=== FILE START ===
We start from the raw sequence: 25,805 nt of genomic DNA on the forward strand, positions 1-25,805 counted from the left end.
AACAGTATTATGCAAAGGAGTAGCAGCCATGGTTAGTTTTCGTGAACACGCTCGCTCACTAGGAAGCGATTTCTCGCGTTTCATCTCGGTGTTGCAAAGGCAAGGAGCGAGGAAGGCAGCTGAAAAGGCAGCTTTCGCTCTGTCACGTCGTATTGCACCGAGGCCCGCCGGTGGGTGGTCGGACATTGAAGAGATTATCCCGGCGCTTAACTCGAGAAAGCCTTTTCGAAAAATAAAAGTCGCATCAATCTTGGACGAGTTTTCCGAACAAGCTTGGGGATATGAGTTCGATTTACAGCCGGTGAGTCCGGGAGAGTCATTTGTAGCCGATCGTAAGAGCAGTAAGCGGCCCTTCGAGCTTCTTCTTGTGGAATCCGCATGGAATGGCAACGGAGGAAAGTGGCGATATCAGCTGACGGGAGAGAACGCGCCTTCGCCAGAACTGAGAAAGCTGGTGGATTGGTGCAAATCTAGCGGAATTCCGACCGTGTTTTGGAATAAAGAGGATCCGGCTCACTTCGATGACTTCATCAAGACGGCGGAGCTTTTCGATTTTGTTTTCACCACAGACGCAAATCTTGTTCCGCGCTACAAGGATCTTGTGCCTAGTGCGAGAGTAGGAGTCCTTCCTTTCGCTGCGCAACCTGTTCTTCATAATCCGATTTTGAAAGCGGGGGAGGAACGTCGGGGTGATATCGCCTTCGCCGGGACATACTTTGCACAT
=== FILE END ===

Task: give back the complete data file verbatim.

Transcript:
We start from the raw sequence: 25,805 nt of genomic DNA on the forward strand, positions 1-25,805 counted from the left end.
AACAGTATTATGCAAAGGAGTAGCAGCCATGGTTAGTTTTCGTGAACACGCTCGCTCACTAGGAAGCGATTTCTCGCGTTTCATCTCGGTGTTGCAAAGGCAAGGAGCGAGGAAGGCAGCTGAAAAGGCAGCTTTCGCTCTGTCACGTCGTATTGCACCGAGGCCCGCCGGTGGGTGGTCGGACATTGAAGAGATTATCCCGGCGCTTAACTCGAGAAAGCCTTTTCGAAAAATAAAAGTCGCATCAATCTTGGACGAGTTTTCCGAACAAGCTTGGGGATATGAGTTCGATTTACAGCCGGTGAGTCCGGGAGAGTCATTTGTAGCCGATCGTAAGAGCAGTAAGCGGCCCTTCGAGCTTCTTCTTGTGGAATCCGCATGGAATGGCAACGGAGGAAAGTGGCGATATCAGCTGACGGGAGAGAACGCGCCTTCGCCAGAACTGAGAAAGCTGGTGGATTGGTGCAAATCTAGCGGAATTCCGACCGTGTTTTGGAATAAAGAGGATCCGGCTCACTTCGATGACTTCATCAAGACGGCGGAGCTTTTCGATTTTGTTTTCACCACAGACGCAAATCTTGTTCCGCGCTACAAGGATCTTGTGCCTAGTGCGAGAGTAGGAGTCCTTCCTTTCGCTGCGCAACCTGTTCTTCATAATCCGATTTTGAAAGCGGGGGAGGAACGTCGGGGTGATATCGCCTTCGCCGGGACATACTTTGCACAT